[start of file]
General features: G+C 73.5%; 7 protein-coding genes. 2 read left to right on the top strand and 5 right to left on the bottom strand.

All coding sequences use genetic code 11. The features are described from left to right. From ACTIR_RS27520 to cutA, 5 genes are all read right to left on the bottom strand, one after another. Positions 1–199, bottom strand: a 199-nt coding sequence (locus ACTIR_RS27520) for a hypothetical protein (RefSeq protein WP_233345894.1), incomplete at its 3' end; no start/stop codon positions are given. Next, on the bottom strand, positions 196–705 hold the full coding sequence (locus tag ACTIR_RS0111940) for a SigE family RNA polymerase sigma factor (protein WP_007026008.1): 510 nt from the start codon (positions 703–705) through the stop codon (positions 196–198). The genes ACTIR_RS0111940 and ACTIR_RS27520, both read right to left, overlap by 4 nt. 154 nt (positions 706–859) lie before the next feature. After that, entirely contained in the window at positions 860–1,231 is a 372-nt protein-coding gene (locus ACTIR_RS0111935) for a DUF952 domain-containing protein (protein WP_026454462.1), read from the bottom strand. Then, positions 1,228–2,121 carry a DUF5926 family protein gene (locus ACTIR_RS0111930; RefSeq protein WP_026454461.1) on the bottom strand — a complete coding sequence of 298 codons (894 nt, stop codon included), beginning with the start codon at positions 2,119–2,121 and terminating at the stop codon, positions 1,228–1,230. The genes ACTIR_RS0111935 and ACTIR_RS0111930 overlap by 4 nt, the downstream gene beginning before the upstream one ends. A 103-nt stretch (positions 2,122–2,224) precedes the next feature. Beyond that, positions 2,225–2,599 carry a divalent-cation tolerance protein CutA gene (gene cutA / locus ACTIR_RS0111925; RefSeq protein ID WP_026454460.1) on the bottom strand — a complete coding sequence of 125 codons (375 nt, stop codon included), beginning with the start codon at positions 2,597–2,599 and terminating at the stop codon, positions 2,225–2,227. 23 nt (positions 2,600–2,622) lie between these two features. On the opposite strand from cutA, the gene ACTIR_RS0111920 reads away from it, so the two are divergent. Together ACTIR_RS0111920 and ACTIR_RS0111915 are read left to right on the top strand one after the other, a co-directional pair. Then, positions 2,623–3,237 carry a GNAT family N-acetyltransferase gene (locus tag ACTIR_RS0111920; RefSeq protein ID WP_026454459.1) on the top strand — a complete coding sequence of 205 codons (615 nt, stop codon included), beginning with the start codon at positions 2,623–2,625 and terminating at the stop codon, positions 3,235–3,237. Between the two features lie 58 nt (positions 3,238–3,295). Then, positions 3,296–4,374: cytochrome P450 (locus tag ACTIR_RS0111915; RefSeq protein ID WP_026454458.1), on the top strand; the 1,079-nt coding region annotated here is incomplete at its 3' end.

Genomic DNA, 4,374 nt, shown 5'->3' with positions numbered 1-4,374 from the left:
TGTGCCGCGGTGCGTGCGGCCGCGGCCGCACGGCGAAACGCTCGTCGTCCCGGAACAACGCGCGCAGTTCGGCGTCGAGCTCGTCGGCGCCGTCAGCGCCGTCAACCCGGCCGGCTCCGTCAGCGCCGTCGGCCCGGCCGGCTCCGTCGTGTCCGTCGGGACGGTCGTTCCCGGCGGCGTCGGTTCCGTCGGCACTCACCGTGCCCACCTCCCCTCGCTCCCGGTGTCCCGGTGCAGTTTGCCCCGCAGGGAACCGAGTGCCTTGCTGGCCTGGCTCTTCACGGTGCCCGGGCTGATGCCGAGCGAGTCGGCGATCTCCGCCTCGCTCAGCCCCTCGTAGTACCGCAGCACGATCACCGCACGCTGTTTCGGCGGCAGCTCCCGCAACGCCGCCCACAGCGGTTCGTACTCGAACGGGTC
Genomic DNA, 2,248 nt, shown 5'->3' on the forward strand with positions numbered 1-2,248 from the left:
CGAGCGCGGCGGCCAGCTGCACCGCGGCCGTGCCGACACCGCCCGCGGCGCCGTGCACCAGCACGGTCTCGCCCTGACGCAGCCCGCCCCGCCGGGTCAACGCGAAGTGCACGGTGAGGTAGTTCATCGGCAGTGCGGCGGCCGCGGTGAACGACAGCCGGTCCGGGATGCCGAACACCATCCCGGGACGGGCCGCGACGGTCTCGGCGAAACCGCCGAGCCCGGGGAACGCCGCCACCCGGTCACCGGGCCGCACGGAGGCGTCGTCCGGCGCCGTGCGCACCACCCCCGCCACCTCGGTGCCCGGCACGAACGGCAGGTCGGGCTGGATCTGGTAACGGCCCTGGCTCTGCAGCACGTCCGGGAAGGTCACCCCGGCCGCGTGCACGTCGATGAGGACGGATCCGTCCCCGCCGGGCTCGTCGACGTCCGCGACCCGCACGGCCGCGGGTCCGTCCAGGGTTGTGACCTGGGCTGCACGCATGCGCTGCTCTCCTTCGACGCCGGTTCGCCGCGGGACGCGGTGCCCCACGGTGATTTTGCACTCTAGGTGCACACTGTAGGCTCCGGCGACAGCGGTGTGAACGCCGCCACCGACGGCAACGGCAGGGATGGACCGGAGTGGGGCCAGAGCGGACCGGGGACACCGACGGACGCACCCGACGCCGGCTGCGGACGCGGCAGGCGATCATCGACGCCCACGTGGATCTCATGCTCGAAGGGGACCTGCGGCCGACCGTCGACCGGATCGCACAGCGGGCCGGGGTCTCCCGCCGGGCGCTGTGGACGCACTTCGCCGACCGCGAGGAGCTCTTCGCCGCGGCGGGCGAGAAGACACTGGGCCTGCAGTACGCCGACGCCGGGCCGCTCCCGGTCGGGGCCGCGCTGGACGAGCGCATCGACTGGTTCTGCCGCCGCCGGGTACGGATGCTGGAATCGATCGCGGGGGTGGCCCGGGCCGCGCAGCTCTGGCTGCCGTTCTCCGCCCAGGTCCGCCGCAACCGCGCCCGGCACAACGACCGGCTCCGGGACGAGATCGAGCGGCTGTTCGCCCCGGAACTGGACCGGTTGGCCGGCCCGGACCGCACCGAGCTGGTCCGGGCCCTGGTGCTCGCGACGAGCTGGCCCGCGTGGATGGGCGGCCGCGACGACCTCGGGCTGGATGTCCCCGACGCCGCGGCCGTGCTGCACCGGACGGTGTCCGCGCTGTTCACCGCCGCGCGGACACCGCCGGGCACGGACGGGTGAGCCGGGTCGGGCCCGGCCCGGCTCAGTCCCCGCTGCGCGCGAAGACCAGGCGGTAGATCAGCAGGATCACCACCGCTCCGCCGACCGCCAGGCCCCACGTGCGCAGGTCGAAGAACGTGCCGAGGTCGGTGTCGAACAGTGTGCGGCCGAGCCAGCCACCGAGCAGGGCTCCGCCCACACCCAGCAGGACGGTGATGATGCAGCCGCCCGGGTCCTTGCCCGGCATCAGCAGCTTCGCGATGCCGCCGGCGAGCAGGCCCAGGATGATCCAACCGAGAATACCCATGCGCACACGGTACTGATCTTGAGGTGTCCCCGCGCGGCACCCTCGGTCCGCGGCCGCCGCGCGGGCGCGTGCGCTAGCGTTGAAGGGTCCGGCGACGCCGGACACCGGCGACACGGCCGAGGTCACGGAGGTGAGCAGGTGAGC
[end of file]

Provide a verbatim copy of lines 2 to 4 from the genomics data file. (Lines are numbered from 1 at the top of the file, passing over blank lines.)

All coding sequences use genetic code 11. The features are described from left to right. From ACTIR_RS27520 to cutA, 5 genes are all read right to left on the bottom strand, one after another. Positions 1–199, bottom strand: a 199-nt coding sequence (locus ACTIR_RS27520) for a hypothetical protein (RefSeq protein WP_233345894.1), incomplete at its 3' end; no start/stop codon positions are given. Next, on the bottom strand, positions 196–705 hold the full coding sequence (locus tag ACTIR_RS0111940) for a SigE family RNA polymerase sigma factor (protein WP_007026008.1): 510 nt from the start codon (positions 703–705) through the stop codon (positions 196–198). The genes ACTIR_RS0111940 and ACTIR_RS27520, both read right to left, overlap by 4 nt. 154 nt (positions 706–859) lie before the next feature. After that, entirely contained in the window at positions 860–1,231 is a 372-nt protein-coding gene (locus ACTIR_RS0111935) for a DUF952 domain-containing protein (protein WP_026454462.1), read from the bottom strand. Then, positions 1,228–2,121 carry a DUF5926 family protein gene (locus ACTIR_RS0111930; RefSeq protein WP_026454461.1) on the bottom strand — a complete coding sequence of 298 codons (894 nt, stop codon included), beginning with the start codon at positions 2,119–2,121 and terminating at the stop codon, positions 1,228–1,230. The genes ACTIR_RS0111935 and ACTIR_RS0111930 overlap by 4 nt, the downstream gene beginning before the upstream one ends. A 103-nt stretch (positions 2,122–2,224) precedes the next feature. Beyond that, positions 2,225–2,599 carry a divalent-cation tolerance protein CutA gene (gene cutA / locus ACTIR_RS0111925; RefSeq protein ID WP_026454460.1) on the bottom strand — a complete coding sequence of 125 codons (375 nt, stop codon included), beginning with the start codon at positions 2,597–2,599 and terminating at the stop codon, positions 2,225–2,227. 23 nt (positions 2,600–2,622) lie between these two features. On the opposite strand from cutA, the gene ACTIR_RS0111920 reads away from it, so the two are divergent. Together ACTIR_RS0111920 and ACTIR_RS0111915 are read left to right on the top strand one after the other, a co-directional pair. Then, positions 2,623–3,237 carry a GNAT family N-acetyltransferase gene (locus tag ACTIR_RS0111920; RefSeq protein ID WP_026454459.1) on the top strand — a complete coding sequence of 205 codons (615 nt, stop codon included), beginning with the start codon at positions 2,623–2,625 and terminating at the stop codon, positions 3,235–3,237. Between the two features lie 58 nt (positions 3,238–3,295). Then, positions 3,296–4,374: cytochrome P450 (locus tag ACTIR_RS0111915; RefSeq protein ID WP_026454458.1), on the top strand; the 1,079-nt coding region annotated here is incomplete at its 3' end.

Genomic DNA, 4,374 nt, shown 5'->3' with positions numbered 1-4,374 from the left:
TGTGCCGCGGTGCGTGCGGCCGCGGCCGCACGGCGAAACGCTCGTCGTCCCGGAACAACGCGCGCAGTTCGGCGTCGAGCTCGTCGGCGCCGTCAGCGCCGTCAACCCGGCCGGCTCCGTCAGCGCCGTCGGCCCGGCCGGCTCCGTCGTGTCCGTCGGGACGGTCGTTCCCGGCGGCGTCGGTTCCGTCGGCACTCACCGTGCCCACCTCCCCTCGCTCCCGGTGTCCCGGTGCAGTTTGCCCCGCAGGGAACCGAGTGCCTTGCTGGCCTGGCTCTTCACGGTGCCCGGGCTGATGCCGAGCGAGTCGGCGATCTCCGCCTCGCTCAGCCCCTCGTAGTACCGCAGCACGATCACCGCACGCTGTTTCGGCGGCAGCTCCCGCAACGCCGCCCACAGCGGTTCGTACTCGAACGGGTC